Many have taken issue with the season 1 release of the Netflix original, accusing the show of glorifying and romanticizing teen suicide. In response to this backlash, the show will be making a few adjustments to the second season such as having different cast members appear at the beginning of each episode warning of the content as well as an aftershow for the actors to have discussions and dialogues with mental health professionals and educators about the show.
On Tuesday May 1st, Westmoor High School in Daly City will be hosting a Parent Education night for May Mental Health Awareness Month. This will occur between 6:30-8:30 p.m. Panelists will talk about different concerns that students may face such as student stress, mental health concerns, and suicide. This is a great opportunity for parents to gain additional information and support. A FREE dinner will be served, and there will be Spanish interpretation services available as well. RSVP Links Below!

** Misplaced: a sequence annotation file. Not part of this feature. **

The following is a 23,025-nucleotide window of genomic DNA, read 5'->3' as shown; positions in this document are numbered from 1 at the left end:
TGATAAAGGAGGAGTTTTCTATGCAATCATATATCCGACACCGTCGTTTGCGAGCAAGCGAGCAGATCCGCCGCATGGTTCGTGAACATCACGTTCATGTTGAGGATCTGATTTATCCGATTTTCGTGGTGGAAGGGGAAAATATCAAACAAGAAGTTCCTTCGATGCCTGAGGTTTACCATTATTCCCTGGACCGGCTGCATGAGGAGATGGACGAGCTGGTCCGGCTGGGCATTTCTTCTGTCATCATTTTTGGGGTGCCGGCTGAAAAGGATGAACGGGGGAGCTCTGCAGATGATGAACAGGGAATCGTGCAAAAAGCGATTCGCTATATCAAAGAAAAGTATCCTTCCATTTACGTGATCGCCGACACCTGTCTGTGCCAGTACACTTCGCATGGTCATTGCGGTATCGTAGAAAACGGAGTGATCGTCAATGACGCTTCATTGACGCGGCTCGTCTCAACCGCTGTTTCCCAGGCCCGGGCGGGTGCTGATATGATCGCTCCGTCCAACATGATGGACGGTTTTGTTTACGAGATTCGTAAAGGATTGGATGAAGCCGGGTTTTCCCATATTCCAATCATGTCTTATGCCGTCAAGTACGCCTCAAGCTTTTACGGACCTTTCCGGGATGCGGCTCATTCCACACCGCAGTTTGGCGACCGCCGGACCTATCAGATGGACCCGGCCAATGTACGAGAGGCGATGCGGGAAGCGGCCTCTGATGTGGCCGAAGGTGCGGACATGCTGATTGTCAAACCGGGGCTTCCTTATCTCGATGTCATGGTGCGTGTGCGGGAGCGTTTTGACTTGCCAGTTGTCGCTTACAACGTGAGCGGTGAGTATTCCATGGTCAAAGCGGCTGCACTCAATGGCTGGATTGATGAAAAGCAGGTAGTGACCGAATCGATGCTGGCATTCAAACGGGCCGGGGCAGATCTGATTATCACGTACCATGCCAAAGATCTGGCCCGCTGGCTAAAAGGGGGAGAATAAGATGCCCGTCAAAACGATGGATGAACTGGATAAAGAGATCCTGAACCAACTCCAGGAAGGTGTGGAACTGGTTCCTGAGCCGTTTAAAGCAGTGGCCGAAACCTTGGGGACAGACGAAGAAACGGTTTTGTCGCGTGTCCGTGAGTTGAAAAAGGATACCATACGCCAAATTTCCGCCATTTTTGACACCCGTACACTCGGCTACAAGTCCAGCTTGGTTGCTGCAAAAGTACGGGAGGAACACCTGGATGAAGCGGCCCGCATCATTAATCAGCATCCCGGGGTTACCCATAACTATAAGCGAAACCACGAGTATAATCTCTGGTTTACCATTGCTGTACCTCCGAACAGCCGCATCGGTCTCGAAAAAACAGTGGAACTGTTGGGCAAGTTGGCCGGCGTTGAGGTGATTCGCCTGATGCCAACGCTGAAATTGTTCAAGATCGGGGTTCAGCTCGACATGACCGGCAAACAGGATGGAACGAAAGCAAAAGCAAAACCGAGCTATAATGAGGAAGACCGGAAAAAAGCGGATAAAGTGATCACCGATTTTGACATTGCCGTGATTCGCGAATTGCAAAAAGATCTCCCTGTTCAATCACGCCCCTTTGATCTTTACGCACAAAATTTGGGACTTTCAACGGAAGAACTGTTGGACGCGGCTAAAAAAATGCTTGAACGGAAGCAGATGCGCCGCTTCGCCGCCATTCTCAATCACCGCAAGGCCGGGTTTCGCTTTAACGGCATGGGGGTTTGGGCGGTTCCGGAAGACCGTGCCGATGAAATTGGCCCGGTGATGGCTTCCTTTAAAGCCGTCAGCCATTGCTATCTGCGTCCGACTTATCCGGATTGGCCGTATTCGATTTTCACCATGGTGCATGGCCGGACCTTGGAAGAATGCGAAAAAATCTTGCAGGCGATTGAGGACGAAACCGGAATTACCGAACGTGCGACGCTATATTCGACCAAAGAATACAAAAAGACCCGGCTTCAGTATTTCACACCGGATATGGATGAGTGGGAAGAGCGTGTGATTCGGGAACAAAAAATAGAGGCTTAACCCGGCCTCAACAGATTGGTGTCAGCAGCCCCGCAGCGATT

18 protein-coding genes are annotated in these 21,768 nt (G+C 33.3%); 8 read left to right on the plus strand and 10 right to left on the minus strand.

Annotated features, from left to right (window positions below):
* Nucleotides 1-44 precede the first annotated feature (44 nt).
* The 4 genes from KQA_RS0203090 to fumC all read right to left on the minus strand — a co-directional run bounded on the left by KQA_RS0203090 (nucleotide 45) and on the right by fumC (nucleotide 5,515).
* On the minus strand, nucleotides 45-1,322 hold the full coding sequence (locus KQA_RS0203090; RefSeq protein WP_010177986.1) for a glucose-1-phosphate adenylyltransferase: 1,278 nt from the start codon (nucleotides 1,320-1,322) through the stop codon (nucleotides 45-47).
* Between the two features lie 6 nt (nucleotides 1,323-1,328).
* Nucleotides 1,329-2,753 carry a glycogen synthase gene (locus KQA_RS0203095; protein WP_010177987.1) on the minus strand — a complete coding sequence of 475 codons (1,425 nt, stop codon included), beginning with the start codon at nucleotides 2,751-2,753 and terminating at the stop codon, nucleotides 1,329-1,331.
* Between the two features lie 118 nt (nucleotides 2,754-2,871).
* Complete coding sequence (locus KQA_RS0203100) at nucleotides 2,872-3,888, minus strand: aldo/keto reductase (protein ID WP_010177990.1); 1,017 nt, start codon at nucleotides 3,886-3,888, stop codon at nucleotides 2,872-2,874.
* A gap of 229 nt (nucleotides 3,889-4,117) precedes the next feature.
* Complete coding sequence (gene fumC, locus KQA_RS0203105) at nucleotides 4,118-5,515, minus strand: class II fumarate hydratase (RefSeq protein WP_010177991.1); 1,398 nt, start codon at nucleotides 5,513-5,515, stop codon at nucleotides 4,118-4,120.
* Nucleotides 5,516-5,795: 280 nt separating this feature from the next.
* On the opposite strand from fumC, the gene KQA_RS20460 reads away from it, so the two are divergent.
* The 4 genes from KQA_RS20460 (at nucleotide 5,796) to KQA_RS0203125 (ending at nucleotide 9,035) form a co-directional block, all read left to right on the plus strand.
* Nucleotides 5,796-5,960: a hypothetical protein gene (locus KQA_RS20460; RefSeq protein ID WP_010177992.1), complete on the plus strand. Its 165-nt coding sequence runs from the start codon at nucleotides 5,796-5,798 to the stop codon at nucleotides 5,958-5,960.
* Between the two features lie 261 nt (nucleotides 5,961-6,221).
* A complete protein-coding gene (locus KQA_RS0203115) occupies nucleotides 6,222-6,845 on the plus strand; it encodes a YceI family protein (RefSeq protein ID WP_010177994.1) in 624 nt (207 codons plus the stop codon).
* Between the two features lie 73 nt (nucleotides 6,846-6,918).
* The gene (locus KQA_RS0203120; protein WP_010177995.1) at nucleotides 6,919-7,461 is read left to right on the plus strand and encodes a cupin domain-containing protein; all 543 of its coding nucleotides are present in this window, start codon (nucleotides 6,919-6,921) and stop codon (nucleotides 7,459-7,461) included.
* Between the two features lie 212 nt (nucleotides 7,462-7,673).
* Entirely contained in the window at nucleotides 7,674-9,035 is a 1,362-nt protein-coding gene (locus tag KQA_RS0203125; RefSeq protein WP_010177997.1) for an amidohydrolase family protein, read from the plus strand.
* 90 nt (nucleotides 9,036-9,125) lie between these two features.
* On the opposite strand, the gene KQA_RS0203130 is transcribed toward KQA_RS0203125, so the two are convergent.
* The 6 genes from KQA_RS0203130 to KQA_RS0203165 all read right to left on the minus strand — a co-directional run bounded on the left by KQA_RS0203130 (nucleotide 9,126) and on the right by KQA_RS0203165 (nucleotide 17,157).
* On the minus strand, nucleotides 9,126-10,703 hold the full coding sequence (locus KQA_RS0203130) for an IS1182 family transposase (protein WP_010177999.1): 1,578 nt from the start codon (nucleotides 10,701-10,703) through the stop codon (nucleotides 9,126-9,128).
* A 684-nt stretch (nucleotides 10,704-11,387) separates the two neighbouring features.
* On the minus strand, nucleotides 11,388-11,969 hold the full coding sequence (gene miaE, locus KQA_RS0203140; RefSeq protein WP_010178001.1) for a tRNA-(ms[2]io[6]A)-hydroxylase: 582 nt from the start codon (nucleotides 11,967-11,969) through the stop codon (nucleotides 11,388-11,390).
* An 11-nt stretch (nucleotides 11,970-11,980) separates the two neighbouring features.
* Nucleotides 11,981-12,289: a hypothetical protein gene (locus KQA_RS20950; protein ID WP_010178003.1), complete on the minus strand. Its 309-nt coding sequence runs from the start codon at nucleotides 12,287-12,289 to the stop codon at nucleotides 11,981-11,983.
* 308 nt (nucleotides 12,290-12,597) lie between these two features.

Please let your community and networks know of this free event!
BHRS is looking into technology-based solutions to our community’s unique behavioral health needs. Attend one of the forums listed below, and share your voice on how these Mental Health Services Act dollars are spent.
MHSA Community Forums from April 17th to May 10th. See flyers for times and locations.
During the forums, participants will learn about three technology innovations that are intended to:
- Increase access to mental health care
- Promote early detection of mental health symptoms
- Predict the onset of mental illness
Additionally, stakeholder feedback will be gathered around community needs and considerations to best adapt the technology innovations for San Mateo County.
For more information, please contact Doris Estremera, MHSA Manager at firstname.lastname@example.org or (650) 219-3840.